Look at all the currency-issuing countries that currently have significant deficits: do you see any of them having dramatic levels of inflation? Each country has an internalised sense of its past and people hope that any past trauma is not repeated. But the idea of restoring ​​monetary sovereignty is not related to these past events.

Q: But giving politicians the ability to create money could be dangerous in economic terms …

This is a frequently expressed position: “You can not trust your politicians.” But you did trust in them to implement austerity policies! And you have already seen the results … I think that the quality of politicians is a reflection of the level of involvement of citizens in politics.

Citizens must force their politicians to comply with the law. And Spain can do it: it is a country with relatively high levels of education. It is nothing like the poor country it was in the fifties, sixties and seventies. Can we really imagine a military dictatorship right now in Spain?

Q: Could we say that there is a clear relationship between monetary sovereignty and the level of democratization of a country?

Absolutely. In fact, the problem of the neoliberal era has been depoliticization, a process whereby elected leaders transfer decision-making responsibilities to those who have not been democratically elected. This is the case for Central Banks, which are not accountable, as well as certain international organizations such as the IMF and the European Commission. They are separate from the political and electoral processes. The return to monetary sovereignty means that the elected politicians once again become responsible and accountable for their actions to the voters.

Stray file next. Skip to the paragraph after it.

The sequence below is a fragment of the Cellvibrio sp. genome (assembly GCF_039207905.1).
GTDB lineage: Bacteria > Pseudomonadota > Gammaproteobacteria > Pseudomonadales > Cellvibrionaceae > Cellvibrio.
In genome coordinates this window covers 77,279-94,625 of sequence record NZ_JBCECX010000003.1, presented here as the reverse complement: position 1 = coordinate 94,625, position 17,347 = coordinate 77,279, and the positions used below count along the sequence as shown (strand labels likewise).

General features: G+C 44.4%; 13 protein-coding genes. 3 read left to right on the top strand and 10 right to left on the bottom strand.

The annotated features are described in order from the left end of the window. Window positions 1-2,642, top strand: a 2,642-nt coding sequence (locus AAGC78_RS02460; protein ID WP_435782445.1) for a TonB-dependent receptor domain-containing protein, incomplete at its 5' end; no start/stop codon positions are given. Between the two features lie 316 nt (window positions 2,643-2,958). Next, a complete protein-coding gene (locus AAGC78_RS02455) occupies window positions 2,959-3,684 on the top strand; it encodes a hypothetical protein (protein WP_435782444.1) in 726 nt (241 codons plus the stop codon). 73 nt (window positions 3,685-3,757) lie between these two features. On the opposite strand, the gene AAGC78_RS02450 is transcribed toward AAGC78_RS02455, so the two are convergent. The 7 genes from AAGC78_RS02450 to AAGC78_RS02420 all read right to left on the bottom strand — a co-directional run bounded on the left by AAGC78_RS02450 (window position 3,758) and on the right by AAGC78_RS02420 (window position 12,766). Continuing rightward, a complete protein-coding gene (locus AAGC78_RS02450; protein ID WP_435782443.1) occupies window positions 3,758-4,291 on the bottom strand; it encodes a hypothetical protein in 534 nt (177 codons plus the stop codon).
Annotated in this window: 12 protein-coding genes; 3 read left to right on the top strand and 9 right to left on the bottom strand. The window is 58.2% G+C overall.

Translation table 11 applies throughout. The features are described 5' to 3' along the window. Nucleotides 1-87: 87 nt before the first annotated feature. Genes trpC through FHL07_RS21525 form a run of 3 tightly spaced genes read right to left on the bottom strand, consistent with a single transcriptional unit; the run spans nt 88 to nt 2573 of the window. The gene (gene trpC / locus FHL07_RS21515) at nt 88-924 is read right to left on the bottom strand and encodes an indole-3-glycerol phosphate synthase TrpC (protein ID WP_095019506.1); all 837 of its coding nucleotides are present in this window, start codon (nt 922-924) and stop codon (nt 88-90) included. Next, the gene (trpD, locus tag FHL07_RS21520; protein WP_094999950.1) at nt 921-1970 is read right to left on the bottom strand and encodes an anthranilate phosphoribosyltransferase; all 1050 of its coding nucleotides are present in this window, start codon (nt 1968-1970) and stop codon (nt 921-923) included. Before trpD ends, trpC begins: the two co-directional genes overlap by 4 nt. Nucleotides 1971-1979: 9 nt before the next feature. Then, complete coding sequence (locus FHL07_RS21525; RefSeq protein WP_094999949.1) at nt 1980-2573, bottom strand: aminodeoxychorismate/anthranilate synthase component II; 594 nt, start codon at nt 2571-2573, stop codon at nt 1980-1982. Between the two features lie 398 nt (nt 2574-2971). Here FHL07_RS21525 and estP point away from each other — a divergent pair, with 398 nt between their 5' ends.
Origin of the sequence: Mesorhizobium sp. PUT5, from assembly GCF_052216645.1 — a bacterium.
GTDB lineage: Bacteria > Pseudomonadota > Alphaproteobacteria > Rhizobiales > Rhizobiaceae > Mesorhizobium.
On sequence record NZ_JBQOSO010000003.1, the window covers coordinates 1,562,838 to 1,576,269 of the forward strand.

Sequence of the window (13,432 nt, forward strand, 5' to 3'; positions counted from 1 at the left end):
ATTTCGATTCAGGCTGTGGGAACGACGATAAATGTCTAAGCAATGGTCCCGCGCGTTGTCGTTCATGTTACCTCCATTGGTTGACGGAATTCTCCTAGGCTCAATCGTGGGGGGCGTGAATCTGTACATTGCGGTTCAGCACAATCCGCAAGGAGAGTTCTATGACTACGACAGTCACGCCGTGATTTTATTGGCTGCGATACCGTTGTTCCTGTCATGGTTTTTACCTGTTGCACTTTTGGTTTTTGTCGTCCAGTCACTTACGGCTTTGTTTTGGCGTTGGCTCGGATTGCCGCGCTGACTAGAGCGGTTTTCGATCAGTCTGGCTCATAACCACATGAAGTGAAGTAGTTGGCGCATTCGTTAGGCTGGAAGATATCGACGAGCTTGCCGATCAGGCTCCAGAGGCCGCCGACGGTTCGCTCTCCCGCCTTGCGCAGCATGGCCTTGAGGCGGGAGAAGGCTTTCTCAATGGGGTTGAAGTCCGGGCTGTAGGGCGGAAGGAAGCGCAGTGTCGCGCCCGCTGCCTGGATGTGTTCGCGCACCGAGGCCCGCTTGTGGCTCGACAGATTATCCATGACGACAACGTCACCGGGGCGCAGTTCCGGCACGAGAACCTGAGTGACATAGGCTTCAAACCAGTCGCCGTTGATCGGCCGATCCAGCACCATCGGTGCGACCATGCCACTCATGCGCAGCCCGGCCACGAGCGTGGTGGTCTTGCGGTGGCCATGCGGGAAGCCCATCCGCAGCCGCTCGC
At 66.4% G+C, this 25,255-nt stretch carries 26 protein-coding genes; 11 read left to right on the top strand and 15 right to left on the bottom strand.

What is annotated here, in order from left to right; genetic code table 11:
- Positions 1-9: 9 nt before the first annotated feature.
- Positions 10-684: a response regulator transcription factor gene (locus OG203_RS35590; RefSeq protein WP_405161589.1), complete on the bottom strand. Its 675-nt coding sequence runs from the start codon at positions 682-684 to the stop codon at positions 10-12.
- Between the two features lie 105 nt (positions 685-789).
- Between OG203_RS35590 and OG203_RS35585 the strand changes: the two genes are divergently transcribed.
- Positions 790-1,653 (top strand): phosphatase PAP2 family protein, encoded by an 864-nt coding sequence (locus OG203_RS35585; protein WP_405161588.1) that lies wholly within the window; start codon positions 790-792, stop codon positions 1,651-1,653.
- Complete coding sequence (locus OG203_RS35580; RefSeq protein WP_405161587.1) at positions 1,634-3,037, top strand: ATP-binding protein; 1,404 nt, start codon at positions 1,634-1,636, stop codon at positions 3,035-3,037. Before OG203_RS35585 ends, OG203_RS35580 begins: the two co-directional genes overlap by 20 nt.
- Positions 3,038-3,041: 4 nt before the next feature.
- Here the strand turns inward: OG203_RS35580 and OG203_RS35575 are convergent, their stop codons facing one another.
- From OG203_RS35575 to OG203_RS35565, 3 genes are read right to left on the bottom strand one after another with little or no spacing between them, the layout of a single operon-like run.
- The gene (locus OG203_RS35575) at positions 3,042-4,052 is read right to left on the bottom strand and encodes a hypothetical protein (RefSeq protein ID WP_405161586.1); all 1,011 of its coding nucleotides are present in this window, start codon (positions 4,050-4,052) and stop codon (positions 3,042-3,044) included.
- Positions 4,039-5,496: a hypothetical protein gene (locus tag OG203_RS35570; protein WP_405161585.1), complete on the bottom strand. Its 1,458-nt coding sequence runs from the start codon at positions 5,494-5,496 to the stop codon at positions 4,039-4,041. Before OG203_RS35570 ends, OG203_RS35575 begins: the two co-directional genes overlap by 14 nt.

Q: You have affirmed that one of the main problems of the Left is that it is trapped in neoliberalism. What do you think of the growing advocacy within the Left in favor of a Universal Basic Income and the claim that the objective of full employment is obsolete?

A government that issues its own currency can always provide employment for those who need it, since it is able to buy all the resources that are for sale in its own currency, including all idle labour. So the idea that full employment is obsolete is one of those errant claims that the Left has fallen into to justify the lack of political will by governments to create sufficient work.

First, the true position of the Left should be to demand decent work for all who want to work. At present, I know of no societies where work is still not a crucial aspect – not only as a source of income but also for its social aspects, as a way we achieve self-esteem and a sense of self confidence. Society has not changed enough yet to consider it reasonable that a person who can work should be able to receive public support not to work when there are productive activities that such a person can perform. The Left should always fight for the achievement of good jobs for all, something that also serves to militate against the power of the capitalists.

There is a second point in which it is important to repeat in this regard. A currency-issuing government can always create employment for those who need it, since it is able to buy any resources that are for sale in its own currency. When you understand this basic principle of the monetary system, it follows immediately that it is the government that chooses the unemployment rate. Whatever the private sector does, the final responsibility for employment creation rests with the government. The government can always ensure full employment with a combination of conventional public sector employment supported by a Job Guarantee (an unconditional, fixed wage job offer to anyone who desires to work).

Given those insights, the advocacy of the Left for a Basic Income Guarantee amounts to surrendering to the neoliberal myth that the government should not use its spending capacities to provide jobs to the unemployed. The moment you claim full employment is obsolete, you are already advancing neoliberal ideas.